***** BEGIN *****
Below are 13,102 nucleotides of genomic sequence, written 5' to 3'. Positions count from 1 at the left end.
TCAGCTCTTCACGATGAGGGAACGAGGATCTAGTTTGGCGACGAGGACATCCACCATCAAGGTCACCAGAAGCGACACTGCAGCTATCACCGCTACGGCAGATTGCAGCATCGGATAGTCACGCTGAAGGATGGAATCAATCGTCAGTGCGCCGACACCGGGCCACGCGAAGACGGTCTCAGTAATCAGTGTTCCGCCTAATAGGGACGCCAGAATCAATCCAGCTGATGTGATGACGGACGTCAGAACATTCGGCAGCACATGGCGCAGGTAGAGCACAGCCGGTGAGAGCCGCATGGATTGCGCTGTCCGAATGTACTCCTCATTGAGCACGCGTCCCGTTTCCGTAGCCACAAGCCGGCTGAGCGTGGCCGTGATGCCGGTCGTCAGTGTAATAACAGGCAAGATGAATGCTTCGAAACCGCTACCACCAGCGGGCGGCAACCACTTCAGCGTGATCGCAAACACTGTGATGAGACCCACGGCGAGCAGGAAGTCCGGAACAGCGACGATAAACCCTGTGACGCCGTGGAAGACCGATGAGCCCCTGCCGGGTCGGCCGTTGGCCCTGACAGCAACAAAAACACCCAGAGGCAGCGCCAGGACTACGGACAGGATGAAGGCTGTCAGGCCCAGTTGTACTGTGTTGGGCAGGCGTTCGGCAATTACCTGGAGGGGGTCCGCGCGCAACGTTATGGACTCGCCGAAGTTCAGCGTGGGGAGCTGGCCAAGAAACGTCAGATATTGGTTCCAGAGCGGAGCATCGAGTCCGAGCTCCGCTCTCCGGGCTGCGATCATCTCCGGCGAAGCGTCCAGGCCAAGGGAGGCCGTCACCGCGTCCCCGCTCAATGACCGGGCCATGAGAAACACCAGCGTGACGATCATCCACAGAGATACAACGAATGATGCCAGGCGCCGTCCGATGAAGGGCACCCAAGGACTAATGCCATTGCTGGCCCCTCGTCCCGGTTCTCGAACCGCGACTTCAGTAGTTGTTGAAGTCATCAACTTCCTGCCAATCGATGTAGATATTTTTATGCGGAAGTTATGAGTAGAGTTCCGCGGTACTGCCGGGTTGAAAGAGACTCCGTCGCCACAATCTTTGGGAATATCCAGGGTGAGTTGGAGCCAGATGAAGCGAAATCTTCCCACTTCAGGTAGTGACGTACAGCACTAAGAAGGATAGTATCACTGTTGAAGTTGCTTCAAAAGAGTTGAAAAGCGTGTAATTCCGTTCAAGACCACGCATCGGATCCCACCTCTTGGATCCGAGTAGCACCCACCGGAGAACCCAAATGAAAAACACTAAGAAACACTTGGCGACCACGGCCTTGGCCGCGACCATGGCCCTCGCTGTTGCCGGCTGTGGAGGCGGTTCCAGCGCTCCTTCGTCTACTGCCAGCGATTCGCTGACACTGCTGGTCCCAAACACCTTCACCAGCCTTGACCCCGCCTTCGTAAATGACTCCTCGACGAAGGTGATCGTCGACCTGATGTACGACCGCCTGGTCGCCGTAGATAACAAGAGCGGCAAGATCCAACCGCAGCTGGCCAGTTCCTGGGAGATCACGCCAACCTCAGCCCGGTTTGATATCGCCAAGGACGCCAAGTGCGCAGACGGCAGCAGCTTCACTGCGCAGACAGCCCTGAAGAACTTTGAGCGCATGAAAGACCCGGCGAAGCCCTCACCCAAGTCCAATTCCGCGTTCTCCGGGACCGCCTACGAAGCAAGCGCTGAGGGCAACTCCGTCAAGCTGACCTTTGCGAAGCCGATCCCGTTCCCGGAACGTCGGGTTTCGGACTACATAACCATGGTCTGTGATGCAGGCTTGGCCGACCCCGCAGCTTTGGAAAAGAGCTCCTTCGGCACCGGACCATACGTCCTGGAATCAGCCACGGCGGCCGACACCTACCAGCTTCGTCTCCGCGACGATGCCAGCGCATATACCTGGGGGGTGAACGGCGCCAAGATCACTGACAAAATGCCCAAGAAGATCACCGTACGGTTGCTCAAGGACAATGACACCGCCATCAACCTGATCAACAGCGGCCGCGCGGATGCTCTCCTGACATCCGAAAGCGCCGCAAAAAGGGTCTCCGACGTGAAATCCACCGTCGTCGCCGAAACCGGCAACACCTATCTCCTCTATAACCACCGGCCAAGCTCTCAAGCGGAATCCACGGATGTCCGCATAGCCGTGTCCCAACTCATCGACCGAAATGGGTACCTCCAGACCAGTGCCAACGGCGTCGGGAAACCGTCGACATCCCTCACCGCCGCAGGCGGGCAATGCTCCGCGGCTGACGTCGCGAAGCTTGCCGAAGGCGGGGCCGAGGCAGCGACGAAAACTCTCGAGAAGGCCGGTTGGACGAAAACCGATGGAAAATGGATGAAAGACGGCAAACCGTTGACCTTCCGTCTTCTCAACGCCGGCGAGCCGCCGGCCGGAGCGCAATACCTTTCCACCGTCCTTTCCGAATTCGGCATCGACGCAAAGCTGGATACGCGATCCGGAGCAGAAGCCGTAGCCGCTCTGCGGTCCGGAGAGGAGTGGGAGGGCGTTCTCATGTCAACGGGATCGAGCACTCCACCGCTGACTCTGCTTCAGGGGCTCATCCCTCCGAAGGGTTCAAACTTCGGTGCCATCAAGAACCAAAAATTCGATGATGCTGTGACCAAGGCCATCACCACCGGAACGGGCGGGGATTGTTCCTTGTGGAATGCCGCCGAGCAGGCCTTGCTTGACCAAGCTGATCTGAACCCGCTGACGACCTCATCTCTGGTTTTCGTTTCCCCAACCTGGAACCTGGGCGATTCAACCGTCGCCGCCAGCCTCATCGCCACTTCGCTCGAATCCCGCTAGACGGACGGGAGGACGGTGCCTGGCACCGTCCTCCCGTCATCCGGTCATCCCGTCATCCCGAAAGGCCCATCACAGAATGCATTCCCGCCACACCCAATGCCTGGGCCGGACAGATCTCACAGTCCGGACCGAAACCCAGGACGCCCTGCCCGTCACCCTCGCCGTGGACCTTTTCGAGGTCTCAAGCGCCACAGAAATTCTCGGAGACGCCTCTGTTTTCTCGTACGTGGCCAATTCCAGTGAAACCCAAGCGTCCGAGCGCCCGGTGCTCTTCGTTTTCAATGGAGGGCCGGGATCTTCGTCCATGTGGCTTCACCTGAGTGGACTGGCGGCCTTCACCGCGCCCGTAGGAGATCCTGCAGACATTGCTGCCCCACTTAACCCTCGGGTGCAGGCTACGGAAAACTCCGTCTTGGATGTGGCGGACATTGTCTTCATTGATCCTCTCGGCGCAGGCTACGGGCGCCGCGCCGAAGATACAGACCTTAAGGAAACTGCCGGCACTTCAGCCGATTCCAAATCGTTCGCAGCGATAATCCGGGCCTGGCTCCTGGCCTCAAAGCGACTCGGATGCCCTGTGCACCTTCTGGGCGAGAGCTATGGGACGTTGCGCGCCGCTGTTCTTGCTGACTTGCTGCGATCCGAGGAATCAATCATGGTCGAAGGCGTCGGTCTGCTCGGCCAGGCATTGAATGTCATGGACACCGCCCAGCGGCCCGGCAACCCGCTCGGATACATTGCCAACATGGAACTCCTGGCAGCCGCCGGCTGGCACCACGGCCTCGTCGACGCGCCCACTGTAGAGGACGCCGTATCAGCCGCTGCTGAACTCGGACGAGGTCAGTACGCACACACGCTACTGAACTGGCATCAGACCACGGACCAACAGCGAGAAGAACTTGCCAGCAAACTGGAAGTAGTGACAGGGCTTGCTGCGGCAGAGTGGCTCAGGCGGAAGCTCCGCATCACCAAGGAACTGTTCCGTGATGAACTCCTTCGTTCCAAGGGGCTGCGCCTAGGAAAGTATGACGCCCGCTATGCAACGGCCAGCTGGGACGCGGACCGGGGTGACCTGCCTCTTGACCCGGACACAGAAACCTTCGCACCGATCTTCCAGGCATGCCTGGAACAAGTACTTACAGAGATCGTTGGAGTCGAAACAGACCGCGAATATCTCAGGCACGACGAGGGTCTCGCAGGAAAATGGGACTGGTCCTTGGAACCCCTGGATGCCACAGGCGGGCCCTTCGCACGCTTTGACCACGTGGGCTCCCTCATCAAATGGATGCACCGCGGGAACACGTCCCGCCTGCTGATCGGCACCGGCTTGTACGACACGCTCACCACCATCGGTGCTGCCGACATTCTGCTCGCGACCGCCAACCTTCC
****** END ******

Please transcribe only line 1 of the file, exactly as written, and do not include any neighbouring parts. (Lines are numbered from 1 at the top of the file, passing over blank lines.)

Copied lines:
Below are 13,102 nucleotides of genomic sequence, written 5' to 3'. Positions count from 1 at the left end.